The idea of using a movement exclusive to Kudoke or even developed by him was attractive. As it is to most watchmakers. But it is realizing that idea that can be a slippery slope toward endangering a small company.
Nonetheless, Kudoke took the chance, and the result – his Kaliber 1– is worth any sleepless nights he may have experienced along the way.
Kaliber 1 was conceived to power Kudoke’s HANDwerk collection, a line that finds inspiration in the vintage production of Glashütte- or Dresden-based old masters, whose work shares similarity with some of the old English masters. We can also find homages to this type of movement for example in Tutima’s Patria line and Hommage minute repeater.
What first hits the eye and takes the breath away – at least it did for me – is the extraordinary finishing of the movement done predominately in a warm yellow gold color achieved by plating. And all of the finishing steps are done manually, no machines involved. This includes the beveling and chamfering of the large two-thirds plate (the two-thirds plate came in Glashütte’s history before the now-ubiquitous three-quarter plate), its grained surface texture, and of course the engraving of the balance cock among other elements.
If you have already scrolled to the bottom of the article and looked at the pricing of the Kudoke 2, or if you’ve already googled and found that the other piece in this new line, the Kudoke 1, comes in at €6,303 (without taxes), you may be asking yourself how in the world that price point is possible. Which might lead to thoughts of sheer disbelief.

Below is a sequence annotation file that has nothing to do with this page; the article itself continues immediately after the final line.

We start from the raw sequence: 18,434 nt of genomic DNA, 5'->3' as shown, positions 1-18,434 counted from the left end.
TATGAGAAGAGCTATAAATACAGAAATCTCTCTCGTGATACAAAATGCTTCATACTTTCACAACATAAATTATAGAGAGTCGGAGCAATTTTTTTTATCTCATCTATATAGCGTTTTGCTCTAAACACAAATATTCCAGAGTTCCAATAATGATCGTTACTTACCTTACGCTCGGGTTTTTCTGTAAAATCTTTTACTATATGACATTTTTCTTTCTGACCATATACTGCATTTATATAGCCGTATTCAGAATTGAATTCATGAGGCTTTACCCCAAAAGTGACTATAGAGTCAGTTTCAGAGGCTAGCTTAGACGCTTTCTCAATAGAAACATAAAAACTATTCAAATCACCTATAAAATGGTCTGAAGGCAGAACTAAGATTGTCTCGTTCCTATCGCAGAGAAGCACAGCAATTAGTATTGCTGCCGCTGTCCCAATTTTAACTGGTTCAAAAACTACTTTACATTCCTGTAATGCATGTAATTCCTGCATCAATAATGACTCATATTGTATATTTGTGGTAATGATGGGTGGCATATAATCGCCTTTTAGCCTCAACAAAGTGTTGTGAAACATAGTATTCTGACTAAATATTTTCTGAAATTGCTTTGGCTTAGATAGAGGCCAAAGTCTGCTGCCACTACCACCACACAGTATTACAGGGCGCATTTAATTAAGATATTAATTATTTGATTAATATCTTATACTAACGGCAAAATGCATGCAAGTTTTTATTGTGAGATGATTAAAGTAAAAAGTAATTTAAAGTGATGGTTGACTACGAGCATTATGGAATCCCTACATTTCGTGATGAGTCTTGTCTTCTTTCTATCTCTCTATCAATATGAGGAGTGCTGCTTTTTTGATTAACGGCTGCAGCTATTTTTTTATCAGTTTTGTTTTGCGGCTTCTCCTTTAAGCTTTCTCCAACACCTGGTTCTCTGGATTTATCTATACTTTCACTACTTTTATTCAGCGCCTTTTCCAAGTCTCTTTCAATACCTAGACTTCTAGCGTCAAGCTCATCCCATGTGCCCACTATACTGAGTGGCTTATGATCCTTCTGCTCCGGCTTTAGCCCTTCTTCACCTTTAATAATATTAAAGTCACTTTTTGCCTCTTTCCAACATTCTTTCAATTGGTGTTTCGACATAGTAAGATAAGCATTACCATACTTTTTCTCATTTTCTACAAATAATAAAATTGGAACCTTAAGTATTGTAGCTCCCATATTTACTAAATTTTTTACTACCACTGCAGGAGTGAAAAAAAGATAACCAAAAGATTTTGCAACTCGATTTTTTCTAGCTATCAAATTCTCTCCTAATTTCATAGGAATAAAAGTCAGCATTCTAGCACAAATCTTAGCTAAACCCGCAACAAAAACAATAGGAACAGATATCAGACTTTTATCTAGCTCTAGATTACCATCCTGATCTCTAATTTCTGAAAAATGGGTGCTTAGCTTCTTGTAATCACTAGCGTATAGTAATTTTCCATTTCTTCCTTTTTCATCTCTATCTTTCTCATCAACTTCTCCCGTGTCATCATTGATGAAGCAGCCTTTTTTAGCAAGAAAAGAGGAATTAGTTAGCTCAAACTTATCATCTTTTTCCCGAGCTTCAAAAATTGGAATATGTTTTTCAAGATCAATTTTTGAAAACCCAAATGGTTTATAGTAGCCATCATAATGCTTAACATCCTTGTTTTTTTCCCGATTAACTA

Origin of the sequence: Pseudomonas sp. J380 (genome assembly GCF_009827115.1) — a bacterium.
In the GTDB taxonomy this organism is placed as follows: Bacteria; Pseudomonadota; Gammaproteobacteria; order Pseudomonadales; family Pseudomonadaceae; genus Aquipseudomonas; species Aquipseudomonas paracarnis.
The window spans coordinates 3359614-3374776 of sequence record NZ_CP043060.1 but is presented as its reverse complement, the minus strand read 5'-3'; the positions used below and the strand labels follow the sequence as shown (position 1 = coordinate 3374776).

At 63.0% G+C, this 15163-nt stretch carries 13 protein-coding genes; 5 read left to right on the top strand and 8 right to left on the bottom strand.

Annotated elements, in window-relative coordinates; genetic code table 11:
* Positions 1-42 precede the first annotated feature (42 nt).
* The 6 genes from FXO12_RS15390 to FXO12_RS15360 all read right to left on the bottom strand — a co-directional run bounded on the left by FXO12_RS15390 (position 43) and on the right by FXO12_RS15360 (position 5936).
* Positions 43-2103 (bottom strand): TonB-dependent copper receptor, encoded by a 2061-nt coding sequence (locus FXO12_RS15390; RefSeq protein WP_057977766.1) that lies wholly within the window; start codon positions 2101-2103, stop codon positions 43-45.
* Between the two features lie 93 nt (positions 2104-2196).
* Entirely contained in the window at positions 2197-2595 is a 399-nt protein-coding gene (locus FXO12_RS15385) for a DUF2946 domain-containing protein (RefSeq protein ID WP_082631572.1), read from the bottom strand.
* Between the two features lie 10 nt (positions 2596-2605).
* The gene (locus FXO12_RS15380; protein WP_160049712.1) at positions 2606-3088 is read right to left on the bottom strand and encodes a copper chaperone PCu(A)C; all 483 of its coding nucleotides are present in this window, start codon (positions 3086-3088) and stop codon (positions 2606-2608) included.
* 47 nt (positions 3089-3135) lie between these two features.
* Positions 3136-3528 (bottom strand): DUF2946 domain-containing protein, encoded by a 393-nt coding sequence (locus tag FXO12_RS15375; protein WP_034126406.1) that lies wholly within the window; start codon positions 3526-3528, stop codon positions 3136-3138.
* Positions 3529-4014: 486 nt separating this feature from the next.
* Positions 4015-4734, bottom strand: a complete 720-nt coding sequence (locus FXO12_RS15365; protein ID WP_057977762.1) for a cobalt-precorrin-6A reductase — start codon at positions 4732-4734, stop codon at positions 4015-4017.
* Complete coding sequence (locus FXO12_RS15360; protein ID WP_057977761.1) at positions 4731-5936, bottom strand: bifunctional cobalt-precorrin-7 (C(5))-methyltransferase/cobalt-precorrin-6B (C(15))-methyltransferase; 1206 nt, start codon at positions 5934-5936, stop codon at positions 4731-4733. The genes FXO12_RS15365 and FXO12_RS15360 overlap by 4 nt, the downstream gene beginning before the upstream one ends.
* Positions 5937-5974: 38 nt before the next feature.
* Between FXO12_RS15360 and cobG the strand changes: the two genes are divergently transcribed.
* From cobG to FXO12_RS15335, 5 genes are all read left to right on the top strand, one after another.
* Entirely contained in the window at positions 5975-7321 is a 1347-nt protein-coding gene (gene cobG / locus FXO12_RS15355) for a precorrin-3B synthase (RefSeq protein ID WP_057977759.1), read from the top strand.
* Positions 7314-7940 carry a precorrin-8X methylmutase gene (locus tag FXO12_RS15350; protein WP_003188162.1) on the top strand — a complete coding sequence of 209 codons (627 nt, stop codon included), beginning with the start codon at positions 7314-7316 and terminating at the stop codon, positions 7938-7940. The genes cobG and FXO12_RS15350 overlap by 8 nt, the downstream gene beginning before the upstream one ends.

Those are the thoughts that I had when I received the press release for these two watches and their unbelievable Kaliber 1 movement base just ahead of Baselworld 2019.
Here’s how the pricing wizardry is accomplished: Kudoke was helped with the movement technology by the masters of understanding how to make an in-house movement while keeping the costs down and quality high. You may not be surprised to learn that Habring2 is involved.
But Habring2 is in no way involved with the finishing and decoration of this watch. That is pure Kudoke magic.
Kudoke 2: front or back, which is more magical?